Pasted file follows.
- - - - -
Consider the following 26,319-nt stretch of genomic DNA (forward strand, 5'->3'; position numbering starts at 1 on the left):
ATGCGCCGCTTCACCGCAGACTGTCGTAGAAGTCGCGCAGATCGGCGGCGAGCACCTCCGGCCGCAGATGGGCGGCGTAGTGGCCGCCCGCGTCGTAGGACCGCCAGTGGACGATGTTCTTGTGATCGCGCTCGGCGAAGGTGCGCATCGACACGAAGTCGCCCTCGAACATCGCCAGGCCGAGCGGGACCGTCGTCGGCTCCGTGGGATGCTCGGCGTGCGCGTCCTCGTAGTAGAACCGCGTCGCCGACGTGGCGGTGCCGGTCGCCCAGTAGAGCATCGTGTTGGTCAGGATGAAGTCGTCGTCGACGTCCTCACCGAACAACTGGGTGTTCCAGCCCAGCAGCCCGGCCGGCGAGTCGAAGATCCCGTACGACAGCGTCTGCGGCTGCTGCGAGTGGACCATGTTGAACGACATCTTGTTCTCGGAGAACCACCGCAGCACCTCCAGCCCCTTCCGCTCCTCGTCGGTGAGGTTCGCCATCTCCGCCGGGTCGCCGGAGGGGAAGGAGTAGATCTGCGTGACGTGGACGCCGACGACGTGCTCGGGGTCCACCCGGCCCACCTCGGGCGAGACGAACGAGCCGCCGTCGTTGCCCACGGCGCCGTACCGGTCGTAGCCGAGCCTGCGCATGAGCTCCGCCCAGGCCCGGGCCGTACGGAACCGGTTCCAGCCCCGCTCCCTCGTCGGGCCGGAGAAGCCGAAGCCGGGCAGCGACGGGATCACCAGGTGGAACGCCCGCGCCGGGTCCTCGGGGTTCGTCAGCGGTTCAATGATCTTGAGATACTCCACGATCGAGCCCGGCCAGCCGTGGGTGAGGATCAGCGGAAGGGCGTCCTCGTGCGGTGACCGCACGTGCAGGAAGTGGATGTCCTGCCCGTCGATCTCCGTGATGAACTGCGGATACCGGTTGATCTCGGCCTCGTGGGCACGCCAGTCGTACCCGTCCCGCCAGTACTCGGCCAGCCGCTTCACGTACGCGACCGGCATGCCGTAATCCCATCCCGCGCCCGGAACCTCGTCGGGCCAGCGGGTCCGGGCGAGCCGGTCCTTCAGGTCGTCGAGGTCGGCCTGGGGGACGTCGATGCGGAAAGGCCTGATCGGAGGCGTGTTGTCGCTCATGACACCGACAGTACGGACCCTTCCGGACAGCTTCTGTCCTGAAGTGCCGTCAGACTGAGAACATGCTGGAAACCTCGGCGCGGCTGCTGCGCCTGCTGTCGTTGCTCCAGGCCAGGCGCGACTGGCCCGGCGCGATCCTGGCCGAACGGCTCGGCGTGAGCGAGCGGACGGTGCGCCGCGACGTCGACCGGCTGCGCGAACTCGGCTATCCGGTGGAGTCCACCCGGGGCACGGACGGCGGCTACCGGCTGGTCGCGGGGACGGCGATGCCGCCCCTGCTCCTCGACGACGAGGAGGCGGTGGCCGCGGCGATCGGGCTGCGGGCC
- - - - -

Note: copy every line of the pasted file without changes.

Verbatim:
Consider the following 26,319-nt stretch of genomic DNA (forward strand, 5'->3'; position numbering starts at 1 on the left):
ATGCGCCGCTTCACCGCAGACTGTCGTAGAAGTCGCGCAGATCGGCGGCGAGCACCTCCGGCCGCAGATGGGCGGCGTAGTGGCCGCCCGCGTCGTAGGACCGCCAGTGGACGATGTTCTTGTGATCGCGCTCGGCGAAGGTGCGCATCGACACGAAGTCGCCCTCGAACATCGCCAGGCCGAGCGGGACCGTCGTCGGCTCCGTGGGATGCTCGGCGTGCGCGTCCTCGTAGTAGAACCGCGTCGCCGACGTGGCGGTGCCGGTCGCCCAGTAGAGCATCGTGTTGGTCAGGATGAAGTCGTCGTCGACGTCCTCACCGAACAACTGGGTGTTCCAGCCCAGCAGCCCGGCCGGCGAGTCGAAGATCCCGTACGACAGCGTCTGCGGCTGCTGCGAGTGGACCATGTTGAACGACATCTTGTTCTCGGAGAACCACCGCAGCACCTCCAGCCCCTTCCGCTCCTCGTCGGTGAGGTTCGCCATCTCCGCCGGGTCGCCGGAGGGGAAGGAGTAGATCTGCGTGACGTGGACGCCGACGACGTGCTCGGGGTCCACCCGGCCCACCTCGGGCGAGACGAACGAGCCGCCGTCGTTGCCCACGGCGCCGTACCGGTCGTAGCCGAGCCTGCGCATGAGCTCCGCCCAGGCCCGGGCCGTACGGAACCGGTTCCAGCCCCGCTCCCTCGTCGGGCCGGAGAAGCCGAAGCCGGGCAGCGACGGGATCACCAGGTGGAACGCCCGCGCCGGGTCCTCGGGGTTCGTCAGCGGTTCAATGATCTTGAGATACTCCACGATCGAGCCCGGCCAGCCGTGGGTGAGGATCAGCGGAAGGGCGTCCTCGTGCGGTGACCGCACGTGCAGGAAGTGGATGTCCTGCCCGTCGATCTCCGTGATGAACTGCGGATACCGGTTGATCTCGGCCTCGTGGGCACGCCAGTCGTACCCGTCCCGCCAGTACTCGGCCAGCCGCTTCACGTACGCGACCGGCATGCCGTAATCCCATCCCGCGCCCGGAACCTCGTCGGGCCAGCGGGTCCGGGCGAGCCGGTCCTTCAGGTCGTCGAGGTCGGCCTGGGGGACGTCGATGCGGAAAGGCCTGATCGGAGGCGTGTTGTCGCTCATGACACCGACAGTACGGACCCTTCCGGACAGCTTCTGTCCTGAAGTGCCGTCAGACTGAGAACATGCTGGAAACCTCGGCGCGGCTGCTGCGCCTGCTGTCGTTGCTCCAGGCCAGGCGCGACTGGCCCGGCGCGATCCTGGCCGAACGGCTCGGCGTGAGCGAGCGGACGGTGCGCCGCGACGTCGACCGGCTGCGCGAACTCGGCTATCCGGTGGAGTCCACCCGGGGCACGGACGGCGGCTACCGGCTGGTCGCGGGGACGGCGATGCCGCCCCTGCTCCTCGACGACGAGGAGGCGGTGGCCGCGGCGATCGGGCTGCGGGCC